“Maurício took photos of all the residents who lived in the houses on the […] side of the stairs […] that would be unnecessarily evicted to build the tram. He had them blown up larger than life, then wheat-pasted them on the sides of the houses lining the stairs. It was a massive public art display that humanized the cost of demolishing all these homes. A public rally was called in Providência to highlight the city’s intransigence and neglect of the community’s wishes. The photo installation became a viral story on social media and eventually in Brazil’s corporate press. Finally, the city relented and decided to change its plan” (Zirin 2014, 201).
By challenging the naturalization of spaces for state intervention in the service of private enrichment, as well as the configuration of the “we” for whom these games are ostensibly being organized, the protagonists of Zirin’s “resistance” are inviting and actively forging solidarities that do not necessarily follow from preestablished or self-evident likenesses. It is appropriate, then, that the book ends with several lines on solidarity. A statement of dissensus, offering “a world of competing worlds,” the book’s final lines on solidarity open space for politics in the face of a “‘we’re all in this together’ national unity” (Zirin 2014, 12) that would seek to crush it.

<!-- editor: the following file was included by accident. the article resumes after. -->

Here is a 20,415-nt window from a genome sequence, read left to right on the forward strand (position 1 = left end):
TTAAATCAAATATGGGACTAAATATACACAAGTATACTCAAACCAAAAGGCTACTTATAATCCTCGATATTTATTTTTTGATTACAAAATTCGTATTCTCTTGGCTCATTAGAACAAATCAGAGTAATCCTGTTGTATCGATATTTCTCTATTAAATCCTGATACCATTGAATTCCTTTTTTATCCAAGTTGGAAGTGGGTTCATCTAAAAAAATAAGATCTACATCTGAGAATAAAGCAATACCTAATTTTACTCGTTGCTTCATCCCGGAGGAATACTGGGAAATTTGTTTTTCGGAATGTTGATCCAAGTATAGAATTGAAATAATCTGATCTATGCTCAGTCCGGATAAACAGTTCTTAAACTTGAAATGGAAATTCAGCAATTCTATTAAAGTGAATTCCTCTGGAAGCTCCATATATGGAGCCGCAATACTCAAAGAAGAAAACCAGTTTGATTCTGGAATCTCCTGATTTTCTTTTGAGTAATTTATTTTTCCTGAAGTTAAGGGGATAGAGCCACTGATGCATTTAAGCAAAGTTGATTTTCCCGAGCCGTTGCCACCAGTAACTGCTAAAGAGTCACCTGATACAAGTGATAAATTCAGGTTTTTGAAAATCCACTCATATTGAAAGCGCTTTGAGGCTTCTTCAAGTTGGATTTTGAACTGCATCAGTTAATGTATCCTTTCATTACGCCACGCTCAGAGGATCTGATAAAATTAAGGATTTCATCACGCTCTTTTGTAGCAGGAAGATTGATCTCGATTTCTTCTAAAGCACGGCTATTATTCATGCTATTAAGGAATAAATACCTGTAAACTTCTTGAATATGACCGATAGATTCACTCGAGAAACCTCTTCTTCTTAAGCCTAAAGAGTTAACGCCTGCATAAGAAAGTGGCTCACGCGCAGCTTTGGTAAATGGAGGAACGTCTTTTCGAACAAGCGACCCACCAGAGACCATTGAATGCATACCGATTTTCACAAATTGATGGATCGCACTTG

“[…] solidarity is horizontal and carries within it the understanding that we can learn from others. I would argue that it also implies that our collective destiny is tied up with every eviction, every surveillance camera, and every cracked skull on the road to the World Cup and Olympics. It is their World Cup. But it is our world” (Zirin 2014, 216).